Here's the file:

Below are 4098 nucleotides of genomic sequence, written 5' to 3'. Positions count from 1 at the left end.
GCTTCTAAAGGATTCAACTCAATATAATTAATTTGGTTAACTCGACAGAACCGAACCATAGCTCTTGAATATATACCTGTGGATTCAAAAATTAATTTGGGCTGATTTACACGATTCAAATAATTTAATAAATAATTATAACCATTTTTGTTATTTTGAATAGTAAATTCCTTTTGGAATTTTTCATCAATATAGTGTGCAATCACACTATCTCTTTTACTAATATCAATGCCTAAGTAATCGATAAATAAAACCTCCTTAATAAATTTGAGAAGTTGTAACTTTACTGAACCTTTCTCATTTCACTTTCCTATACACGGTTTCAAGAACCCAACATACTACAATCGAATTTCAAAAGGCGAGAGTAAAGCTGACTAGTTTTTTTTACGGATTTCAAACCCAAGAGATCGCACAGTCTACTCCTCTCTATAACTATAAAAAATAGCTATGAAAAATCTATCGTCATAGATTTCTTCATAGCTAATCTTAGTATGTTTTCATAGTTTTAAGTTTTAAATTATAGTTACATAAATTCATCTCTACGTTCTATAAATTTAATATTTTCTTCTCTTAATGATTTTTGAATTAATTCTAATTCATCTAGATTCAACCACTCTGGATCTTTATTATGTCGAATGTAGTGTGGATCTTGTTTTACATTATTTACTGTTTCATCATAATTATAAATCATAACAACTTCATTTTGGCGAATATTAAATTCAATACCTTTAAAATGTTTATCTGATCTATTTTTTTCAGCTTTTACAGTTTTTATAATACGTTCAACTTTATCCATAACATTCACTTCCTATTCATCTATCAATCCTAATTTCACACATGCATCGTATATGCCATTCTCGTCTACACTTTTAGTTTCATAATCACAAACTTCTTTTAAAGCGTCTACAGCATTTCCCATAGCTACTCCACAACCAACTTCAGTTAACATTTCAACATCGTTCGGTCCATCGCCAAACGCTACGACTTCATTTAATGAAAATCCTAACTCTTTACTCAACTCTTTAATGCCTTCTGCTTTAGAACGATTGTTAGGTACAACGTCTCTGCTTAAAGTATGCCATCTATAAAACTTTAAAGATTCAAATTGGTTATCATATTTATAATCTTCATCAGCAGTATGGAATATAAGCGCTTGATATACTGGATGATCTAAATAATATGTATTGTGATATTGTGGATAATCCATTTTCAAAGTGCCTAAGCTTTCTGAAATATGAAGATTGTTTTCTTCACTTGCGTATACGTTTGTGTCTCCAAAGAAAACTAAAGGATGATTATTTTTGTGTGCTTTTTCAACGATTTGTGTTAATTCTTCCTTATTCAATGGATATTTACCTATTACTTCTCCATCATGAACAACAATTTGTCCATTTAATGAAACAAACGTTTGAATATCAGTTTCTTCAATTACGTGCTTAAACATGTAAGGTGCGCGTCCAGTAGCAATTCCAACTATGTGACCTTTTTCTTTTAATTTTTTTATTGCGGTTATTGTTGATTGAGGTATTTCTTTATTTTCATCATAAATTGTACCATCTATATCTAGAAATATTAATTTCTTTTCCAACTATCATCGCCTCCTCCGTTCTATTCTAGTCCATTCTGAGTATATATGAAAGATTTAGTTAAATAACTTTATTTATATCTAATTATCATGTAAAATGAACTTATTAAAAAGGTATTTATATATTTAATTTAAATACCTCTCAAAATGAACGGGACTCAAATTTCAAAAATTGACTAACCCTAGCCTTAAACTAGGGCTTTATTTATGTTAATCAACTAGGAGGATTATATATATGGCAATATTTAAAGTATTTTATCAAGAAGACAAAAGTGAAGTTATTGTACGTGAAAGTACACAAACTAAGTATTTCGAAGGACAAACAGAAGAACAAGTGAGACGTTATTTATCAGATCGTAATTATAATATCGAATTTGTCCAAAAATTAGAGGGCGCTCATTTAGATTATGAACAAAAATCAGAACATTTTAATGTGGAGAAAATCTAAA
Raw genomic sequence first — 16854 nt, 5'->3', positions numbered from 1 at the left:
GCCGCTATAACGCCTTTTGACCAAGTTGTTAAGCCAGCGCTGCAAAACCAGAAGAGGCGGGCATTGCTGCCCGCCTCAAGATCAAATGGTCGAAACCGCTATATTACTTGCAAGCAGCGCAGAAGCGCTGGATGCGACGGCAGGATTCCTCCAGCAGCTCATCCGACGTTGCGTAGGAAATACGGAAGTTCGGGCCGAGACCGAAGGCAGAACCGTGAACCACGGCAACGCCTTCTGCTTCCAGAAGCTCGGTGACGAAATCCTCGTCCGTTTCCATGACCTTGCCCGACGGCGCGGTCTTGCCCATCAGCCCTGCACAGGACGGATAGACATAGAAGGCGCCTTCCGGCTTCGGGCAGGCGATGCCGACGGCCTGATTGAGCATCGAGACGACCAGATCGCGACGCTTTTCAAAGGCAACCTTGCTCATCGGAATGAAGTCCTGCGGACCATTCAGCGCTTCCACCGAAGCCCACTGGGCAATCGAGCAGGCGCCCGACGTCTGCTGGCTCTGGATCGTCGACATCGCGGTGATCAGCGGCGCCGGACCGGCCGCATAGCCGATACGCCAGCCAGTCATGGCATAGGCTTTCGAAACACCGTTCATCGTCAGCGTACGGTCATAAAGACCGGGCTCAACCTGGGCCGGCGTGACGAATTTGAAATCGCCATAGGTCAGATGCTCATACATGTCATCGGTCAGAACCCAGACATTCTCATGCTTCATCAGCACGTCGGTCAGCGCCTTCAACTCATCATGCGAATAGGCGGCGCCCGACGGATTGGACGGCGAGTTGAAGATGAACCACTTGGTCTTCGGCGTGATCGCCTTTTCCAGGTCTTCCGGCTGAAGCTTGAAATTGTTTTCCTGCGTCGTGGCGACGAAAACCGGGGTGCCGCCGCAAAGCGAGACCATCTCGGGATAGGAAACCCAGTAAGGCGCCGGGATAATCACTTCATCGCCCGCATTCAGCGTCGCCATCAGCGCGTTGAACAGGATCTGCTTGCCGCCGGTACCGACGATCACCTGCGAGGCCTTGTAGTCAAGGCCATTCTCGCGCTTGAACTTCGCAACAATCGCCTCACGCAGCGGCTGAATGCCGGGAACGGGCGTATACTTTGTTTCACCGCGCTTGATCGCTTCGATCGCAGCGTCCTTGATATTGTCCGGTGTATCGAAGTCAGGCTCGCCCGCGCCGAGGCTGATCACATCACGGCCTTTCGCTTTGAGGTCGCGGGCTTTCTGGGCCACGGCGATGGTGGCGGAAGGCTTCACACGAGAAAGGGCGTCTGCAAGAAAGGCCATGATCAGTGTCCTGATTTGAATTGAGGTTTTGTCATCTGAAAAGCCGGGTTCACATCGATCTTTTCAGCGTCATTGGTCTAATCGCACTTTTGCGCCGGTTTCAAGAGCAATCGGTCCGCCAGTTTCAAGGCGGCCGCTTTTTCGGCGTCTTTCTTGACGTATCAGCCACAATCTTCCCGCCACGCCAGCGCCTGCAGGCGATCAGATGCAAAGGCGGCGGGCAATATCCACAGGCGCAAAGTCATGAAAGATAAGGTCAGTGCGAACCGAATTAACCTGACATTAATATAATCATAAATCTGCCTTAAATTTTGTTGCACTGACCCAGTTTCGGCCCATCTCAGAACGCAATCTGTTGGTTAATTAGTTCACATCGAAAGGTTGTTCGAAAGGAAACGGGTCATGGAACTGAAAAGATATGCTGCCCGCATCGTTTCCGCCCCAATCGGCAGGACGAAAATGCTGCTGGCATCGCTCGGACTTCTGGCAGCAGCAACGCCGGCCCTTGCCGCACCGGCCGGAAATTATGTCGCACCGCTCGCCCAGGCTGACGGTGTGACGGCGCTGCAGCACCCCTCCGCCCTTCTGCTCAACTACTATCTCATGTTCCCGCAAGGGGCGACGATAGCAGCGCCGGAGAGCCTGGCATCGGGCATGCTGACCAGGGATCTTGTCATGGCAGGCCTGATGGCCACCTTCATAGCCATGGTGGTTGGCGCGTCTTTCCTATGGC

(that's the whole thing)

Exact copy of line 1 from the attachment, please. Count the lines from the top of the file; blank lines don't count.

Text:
Below are 4098 nucleotides of genomic sequence, written 5' to 3'. Positions count from 1 at the left end.